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Issue #1687      June 3, 2015

Food under commodified agriculture (Part 1)

Even as hundreds of millions go hungry, food has a low price tag attached to it in the global market. This is because we have externalised many of the costs of producing and consuming it. We let someone else – nature, other people, future generations, taxpayers – foot the bill for climate change, for loss of biodiversity, for eutrophication, for nitrates and pesticides in our groundwater or even for losing the water or the soil altogether. It has become painfully clear that we can no longer afford cheap food.

An unsustainable system

Cheap food allows a growing proportion of the global population to eat meat, fresh vegetables and fruits all year round, something most people could only dream of a few generations back – and something many people in the world can still only dream of. People live longer, are taller and are generally healthier than in the agrarian societies of the 18th and 19th centuries. But the current food system has also produced obesity, allergies and other diseases, and destroyed the environment and devastated farming communities.

Our whole food system contributes at least a third of human-made total greenhouse gas emissions. The extraction of water for irrigation exceeds the regeneration of water sources in many parts of the world. Pesticides cause a major loss of biodiversity and hundreds of thousands of direct deaths among farmers and farm workers. Nobody really knows how they affect other aspects of our health.

The European Nitrogen Assessment concluded that farmers using nitrogen fertilisers create costs for society at large that are on par with the economic benefits for them. European chickens or Chinese pigs are, to a very large extent, fed soy protein from Latin America, much of it from the Cerrado, the Amazon or the Pampa, landscapes which are razed and raped by agribusiness. The extinction of species and the greenhouse gas emissions caused by this are also not included in the price of chicken breast or pulled pork.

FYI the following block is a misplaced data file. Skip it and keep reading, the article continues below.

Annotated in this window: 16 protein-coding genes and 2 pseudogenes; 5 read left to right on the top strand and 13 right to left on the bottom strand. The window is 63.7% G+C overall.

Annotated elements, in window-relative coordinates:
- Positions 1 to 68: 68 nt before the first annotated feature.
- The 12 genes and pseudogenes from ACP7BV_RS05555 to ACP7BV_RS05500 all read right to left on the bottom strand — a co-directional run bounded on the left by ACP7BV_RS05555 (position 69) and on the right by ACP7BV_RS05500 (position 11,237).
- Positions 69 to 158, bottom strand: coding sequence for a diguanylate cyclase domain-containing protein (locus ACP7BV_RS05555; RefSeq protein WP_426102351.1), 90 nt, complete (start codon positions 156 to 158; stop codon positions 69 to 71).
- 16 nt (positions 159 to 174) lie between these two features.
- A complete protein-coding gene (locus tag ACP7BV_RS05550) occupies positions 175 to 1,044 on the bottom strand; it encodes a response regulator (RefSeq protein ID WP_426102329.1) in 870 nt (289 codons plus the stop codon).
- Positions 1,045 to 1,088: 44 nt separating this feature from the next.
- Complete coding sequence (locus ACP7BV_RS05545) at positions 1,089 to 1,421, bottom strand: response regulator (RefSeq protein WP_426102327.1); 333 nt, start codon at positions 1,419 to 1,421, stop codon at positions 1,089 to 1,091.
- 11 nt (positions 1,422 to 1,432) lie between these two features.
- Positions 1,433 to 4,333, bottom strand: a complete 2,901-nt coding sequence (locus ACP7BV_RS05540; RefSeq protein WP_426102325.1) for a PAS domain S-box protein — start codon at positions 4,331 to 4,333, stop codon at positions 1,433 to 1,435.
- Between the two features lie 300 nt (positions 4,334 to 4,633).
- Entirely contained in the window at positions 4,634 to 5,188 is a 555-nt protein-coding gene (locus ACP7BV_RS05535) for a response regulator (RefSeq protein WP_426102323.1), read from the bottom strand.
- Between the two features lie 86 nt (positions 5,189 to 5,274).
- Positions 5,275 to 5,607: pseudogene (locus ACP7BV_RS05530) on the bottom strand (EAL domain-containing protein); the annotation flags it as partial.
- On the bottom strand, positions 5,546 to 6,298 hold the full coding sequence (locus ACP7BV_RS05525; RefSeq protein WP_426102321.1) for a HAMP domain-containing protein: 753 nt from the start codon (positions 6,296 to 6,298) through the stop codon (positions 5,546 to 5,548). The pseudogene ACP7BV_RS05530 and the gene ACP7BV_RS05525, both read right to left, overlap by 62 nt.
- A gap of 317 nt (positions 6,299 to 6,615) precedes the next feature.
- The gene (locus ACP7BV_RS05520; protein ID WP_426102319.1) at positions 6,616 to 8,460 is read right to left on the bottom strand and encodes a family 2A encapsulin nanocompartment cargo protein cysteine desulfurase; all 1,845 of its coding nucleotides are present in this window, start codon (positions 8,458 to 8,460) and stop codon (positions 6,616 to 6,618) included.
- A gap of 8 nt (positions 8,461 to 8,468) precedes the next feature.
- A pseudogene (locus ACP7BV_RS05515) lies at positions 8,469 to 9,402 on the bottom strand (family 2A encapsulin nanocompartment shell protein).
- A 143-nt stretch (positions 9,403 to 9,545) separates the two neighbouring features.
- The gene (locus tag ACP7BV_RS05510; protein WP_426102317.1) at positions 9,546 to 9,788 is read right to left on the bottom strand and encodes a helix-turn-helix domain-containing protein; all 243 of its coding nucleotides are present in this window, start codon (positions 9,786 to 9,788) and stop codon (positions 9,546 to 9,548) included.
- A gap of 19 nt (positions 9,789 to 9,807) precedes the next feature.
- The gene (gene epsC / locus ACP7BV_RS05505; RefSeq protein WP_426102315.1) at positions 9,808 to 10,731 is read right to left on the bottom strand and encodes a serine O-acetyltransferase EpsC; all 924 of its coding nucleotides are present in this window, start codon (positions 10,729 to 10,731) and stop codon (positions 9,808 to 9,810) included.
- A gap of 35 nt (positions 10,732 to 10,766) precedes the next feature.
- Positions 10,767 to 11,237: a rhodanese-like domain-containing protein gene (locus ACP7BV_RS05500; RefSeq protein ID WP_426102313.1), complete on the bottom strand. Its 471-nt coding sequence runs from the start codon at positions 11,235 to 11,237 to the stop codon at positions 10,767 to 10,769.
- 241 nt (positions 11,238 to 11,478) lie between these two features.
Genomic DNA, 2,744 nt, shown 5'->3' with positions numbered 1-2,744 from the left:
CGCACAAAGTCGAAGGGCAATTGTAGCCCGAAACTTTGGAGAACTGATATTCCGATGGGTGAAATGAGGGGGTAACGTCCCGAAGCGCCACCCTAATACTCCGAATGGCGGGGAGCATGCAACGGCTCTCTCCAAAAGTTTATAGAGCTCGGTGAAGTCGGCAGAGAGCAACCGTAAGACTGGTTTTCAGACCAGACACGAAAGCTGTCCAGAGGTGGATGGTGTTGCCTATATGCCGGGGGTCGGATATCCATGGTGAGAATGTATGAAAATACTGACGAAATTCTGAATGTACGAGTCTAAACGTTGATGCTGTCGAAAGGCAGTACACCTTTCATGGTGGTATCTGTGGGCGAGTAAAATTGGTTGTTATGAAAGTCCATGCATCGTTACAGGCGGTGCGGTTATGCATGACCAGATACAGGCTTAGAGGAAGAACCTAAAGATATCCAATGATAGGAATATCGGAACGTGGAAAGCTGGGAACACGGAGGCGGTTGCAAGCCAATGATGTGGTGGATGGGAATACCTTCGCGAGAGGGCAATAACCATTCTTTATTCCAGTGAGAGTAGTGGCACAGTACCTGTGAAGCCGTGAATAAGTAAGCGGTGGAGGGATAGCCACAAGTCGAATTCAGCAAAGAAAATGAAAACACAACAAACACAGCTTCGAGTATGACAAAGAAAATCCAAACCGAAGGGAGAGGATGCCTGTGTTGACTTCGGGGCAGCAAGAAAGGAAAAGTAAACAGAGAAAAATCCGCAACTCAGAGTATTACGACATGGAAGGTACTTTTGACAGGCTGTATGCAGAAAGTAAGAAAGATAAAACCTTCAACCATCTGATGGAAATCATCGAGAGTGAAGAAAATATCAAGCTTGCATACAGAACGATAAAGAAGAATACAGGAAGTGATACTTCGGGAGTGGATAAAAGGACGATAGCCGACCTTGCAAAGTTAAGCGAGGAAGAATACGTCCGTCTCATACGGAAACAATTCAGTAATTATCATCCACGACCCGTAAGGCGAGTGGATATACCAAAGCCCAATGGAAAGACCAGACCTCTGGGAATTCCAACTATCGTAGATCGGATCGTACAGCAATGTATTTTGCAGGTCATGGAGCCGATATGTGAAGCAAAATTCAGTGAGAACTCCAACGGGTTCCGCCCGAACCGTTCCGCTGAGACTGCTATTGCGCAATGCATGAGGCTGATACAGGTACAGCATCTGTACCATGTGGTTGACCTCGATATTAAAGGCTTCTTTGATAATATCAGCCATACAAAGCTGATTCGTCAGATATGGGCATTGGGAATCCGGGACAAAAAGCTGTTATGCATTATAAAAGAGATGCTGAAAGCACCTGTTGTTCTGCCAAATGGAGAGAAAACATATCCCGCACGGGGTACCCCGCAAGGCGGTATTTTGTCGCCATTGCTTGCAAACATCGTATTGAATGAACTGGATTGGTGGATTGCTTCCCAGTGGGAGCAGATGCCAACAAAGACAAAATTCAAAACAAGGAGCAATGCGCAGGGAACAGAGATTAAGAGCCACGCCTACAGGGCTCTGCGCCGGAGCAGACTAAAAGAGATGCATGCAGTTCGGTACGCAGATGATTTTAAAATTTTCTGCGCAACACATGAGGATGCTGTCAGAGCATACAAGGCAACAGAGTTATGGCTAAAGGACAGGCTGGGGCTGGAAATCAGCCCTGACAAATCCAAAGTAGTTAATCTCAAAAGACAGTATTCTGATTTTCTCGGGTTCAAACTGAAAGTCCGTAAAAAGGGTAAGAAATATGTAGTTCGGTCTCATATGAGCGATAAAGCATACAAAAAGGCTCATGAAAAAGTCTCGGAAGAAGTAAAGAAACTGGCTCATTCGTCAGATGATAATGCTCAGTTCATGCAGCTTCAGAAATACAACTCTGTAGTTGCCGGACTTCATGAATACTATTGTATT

That almost a billion people don’t have enough to eat, while even more eat too much and huge quantities of food are simply wasted, also shows that the food and farming system is socially unsustainable. For most farmers in the world, farming is not economically viable. Global competition causes the abandonment of farms even in large parts of Europe where almost a hundred million hectares of farmland has been abandoned in the last 50 years. Rich countries such as Sweden which could be almost self-sufficient in food, import increasing quantities of foods, but even more troubling is that many of the least developed countries have become net importers of food. Sub-Saharan Africa went from a 14% surplus of calories to a 13% deficit in the last 50 years.

Farming has become one of the most capital-intensive businesses. The very successful Danish farms have an average debt of US$1.6 million per farm. In the United States the total farm assets in 2014 amounted to US$3 trillion, corresponding to US$1.2 million per full-time job. Low labour cost is no longer a comparative advantage in crops where production is easily mechanised, such as the main staples.

On the contrary, low prices for staple crops make it impossible for small farms to mechanise production, which is why more than 80 percent of the farmers in sub-Saharan Africa and around half of the farmers in Asia and Latin America still farm manually. Such farmers would have to devote all their monetary income over a whole lifetime to upgrade to ox-ploughing. However, they are still, mostly, (just) above the threshold of survival, which means that they will continue to farm as long as there are no more promising alternatives beyond agriculture.

By and large farmers are stuck on a treadmill. They are forced by competition to increase productivity, and the increased productivity leads to lower prices. Vanguard farms will constantly develop and improve and mostly increase in size, at the expense of their less successful counterparts. Larger farms are not normally more productive per area unit, but they do have lower costs of production. They will establish a new level of costs and prices, each time racking up the notch for the minimum efficiency needed to stay in business. For farmers who cannot participate in this stiff competition, there is no option except to get out. The fact that “people will always need food” is small comfort for the farmer who cannot compete.

Chickens and commodification